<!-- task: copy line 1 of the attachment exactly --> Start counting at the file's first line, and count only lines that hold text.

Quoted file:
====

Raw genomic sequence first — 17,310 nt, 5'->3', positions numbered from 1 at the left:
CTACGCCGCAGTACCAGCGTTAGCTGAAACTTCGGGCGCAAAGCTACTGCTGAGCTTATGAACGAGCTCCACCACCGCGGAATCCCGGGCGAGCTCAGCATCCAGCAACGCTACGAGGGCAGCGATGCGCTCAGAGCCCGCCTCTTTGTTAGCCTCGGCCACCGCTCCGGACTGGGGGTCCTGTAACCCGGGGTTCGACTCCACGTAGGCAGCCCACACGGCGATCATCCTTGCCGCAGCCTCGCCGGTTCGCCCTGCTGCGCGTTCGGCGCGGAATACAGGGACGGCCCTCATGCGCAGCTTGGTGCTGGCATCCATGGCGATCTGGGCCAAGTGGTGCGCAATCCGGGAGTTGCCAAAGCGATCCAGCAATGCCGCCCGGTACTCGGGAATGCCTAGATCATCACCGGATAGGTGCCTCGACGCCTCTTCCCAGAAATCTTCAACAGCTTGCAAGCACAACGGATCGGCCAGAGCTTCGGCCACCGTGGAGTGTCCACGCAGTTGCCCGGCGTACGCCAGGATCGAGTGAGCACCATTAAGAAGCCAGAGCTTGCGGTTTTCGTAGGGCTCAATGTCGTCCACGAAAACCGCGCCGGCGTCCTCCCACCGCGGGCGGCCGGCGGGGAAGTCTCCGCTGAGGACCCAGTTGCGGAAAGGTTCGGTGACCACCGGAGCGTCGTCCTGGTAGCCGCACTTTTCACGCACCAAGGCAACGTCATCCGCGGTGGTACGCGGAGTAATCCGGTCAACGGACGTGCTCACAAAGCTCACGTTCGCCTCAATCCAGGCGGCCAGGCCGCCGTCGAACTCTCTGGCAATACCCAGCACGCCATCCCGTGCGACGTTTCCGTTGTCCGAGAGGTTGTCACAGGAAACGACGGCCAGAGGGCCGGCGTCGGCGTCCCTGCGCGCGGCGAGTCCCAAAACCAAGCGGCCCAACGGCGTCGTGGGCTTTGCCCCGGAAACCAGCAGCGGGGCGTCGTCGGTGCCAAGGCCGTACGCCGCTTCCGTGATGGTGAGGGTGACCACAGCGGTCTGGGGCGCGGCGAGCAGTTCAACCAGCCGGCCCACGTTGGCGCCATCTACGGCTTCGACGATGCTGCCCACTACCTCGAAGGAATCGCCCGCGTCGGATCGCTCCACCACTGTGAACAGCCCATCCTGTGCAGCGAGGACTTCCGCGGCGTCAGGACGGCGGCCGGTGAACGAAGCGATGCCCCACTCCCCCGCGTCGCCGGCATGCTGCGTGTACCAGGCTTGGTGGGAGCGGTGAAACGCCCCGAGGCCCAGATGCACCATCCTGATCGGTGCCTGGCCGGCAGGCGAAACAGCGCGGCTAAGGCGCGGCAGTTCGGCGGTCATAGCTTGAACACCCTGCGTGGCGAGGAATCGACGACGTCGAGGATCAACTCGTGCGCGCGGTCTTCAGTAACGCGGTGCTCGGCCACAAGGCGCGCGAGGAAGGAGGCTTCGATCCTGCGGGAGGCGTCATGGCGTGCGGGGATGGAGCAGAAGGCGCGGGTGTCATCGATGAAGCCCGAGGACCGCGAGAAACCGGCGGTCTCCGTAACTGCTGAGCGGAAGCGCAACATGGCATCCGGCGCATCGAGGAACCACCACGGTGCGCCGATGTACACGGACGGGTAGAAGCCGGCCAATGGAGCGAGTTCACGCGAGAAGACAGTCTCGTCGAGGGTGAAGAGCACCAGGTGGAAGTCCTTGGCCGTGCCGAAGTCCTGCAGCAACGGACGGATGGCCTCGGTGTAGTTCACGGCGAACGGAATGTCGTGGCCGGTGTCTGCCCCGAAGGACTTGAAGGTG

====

Raw genomic sequence first — 17,310 nt, 5'->3', positions numbered from 1 at the left: